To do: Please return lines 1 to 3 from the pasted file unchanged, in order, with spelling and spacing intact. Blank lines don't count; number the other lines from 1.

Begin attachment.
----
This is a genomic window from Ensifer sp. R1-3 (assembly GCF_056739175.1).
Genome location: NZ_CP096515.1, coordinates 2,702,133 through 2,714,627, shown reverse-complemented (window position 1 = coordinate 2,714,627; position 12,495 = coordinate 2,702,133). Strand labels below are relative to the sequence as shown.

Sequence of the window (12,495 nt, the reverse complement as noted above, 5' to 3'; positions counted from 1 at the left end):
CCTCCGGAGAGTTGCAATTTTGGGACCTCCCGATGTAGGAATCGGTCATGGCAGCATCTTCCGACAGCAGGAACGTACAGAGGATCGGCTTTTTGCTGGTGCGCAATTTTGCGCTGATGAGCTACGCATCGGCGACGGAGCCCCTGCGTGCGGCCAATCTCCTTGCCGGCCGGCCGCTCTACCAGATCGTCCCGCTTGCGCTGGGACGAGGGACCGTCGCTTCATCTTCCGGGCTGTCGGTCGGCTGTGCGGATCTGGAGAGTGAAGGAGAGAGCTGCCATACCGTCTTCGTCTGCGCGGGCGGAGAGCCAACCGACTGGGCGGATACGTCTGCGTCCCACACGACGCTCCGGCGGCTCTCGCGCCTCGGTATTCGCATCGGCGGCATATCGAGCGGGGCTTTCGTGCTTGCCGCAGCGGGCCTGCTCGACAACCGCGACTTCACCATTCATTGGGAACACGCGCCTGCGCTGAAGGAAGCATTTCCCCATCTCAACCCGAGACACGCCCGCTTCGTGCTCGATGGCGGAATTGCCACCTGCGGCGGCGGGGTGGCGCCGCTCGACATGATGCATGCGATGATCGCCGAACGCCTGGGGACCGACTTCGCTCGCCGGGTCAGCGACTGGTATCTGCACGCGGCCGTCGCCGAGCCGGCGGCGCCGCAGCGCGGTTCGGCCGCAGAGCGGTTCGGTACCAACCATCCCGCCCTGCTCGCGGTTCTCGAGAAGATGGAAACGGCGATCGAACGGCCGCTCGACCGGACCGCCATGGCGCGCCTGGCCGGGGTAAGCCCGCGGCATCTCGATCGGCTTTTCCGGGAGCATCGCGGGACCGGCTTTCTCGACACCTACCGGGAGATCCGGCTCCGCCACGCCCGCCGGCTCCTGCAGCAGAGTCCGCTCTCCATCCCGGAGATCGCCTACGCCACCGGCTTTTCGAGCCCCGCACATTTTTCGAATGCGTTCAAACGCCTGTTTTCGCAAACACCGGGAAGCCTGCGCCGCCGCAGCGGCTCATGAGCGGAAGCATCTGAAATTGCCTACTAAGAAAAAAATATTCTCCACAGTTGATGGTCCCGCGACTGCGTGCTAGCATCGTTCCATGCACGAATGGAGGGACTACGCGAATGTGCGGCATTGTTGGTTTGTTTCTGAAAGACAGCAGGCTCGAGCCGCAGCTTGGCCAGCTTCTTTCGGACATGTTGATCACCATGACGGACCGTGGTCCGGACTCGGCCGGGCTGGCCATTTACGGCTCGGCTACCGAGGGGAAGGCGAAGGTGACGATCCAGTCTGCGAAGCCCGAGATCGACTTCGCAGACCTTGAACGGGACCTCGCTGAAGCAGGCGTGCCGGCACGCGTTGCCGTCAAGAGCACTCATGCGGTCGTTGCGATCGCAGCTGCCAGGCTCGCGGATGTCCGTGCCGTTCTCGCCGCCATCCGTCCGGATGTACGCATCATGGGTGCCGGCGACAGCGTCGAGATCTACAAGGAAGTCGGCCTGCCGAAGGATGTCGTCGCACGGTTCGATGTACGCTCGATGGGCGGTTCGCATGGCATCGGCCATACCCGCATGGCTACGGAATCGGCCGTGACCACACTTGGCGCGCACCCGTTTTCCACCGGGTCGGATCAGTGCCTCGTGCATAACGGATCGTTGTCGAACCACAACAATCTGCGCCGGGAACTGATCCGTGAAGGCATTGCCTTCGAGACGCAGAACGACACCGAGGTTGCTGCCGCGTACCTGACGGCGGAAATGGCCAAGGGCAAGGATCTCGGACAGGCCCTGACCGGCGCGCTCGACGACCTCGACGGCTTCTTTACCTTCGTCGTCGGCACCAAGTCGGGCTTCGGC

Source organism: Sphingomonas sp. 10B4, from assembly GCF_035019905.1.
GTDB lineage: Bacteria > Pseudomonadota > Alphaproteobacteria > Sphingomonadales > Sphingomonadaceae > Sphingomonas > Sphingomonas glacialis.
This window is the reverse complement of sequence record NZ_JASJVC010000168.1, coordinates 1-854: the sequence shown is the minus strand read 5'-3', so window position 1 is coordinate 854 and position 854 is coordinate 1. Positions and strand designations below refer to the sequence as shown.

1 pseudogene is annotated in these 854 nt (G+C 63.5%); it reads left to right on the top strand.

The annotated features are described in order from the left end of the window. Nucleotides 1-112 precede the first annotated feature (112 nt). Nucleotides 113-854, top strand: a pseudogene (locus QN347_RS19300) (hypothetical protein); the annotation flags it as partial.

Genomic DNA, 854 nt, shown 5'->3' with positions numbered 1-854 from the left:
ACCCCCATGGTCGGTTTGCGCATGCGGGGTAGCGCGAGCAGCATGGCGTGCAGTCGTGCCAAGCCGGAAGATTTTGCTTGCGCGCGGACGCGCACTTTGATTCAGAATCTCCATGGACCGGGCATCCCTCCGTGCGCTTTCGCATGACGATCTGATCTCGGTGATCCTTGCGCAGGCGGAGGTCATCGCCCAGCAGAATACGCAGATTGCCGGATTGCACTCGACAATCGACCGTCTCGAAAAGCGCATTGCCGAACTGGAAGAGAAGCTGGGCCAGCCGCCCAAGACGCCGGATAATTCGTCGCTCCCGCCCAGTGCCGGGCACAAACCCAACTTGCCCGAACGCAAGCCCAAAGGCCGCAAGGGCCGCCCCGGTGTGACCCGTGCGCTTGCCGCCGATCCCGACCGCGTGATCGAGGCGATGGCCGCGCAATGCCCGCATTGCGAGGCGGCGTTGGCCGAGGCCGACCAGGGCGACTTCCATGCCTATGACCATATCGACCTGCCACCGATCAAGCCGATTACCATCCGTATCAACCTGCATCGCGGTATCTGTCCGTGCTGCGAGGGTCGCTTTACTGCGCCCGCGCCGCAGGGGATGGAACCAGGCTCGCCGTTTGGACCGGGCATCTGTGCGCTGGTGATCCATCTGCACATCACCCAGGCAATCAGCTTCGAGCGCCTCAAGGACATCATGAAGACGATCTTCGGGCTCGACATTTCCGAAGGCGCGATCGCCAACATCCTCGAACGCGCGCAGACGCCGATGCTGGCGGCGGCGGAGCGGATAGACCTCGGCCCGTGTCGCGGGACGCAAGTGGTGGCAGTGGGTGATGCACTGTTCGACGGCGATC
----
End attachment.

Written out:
This is a genomic window from Ensifer sp. R1-3 (assembly GCF_056739175.1).
Genome location: NZ_CP096515.1, coordinates 2,702,133 through 2,714,627, shown reverse-complemented (window position 1 = coordinate 2,714,627; position 12,495 = coordinate 2,702,133). Strand labels below are relative to the sequence as shown.

Sequence of the window (12,495 nt, the reverse complement as noted above, 5' to 3'; positions counted from 1 at the left end):